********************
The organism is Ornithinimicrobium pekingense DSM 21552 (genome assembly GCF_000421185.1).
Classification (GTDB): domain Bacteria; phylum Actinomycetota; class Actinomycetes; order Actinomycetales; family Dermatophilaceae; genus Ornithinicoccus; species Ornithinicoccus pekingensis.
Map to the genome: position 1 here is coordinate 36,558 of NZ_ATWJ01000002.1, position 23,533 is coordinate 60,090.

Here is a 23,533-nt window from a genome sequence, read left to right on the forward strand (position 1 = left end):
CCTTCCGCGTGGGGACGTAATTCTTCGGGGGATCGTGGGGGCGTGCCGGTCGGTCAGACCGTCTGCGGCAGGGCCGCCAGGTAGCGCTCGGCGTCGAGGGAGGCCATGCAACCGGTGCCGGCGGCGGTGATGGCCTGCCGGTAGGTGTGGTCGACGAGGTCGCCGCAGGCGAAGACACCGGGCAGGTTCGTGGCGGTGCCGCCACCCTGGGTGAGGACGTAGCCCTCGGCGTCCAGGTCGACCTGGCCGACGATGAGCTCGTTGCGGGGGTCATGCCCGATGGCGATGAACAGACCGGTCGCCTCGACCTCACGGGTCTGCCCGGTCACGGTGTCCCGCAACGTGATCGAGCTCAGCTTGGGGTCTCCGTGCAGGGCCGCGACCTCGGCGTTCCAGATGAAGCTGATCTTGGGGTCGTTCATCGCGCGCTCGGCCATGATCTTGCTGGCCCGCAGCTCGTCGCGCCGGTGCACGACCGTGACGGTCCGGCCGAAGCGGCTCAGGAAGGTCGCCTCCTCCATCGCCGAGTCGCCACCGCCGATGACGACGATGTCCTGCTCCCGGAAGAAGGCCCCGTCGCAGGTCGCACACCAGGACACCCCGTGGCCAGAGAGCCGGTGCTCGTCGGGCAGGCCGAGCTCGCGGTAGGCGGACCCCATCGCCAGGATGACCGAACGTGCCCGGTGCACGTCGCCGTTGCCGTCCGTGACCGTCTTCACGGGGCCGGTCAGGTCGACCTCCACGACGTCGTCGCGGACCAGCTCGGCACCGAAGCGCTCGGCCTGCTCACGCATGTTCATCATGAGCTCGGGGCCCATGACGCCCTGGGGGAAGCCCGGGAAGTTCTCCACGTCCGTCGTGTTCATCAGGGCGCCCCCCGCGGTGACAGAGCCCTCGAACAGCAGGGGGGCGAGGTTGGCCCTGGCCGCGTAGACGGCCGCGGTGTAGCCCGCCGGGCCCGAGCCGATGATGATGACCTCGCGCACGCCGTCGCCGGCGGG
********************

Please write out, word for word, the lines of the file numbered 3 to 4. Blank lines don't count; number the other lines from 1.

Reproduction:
Map to the genome: position 1 here is coordinate 36,558 of NZ_ATWJ01000002.1, position 23,533 is coordinate 60,090.

Here is a 23,533-nt window from a genome sequence, read left to right on the forward strand (position 1 = left end):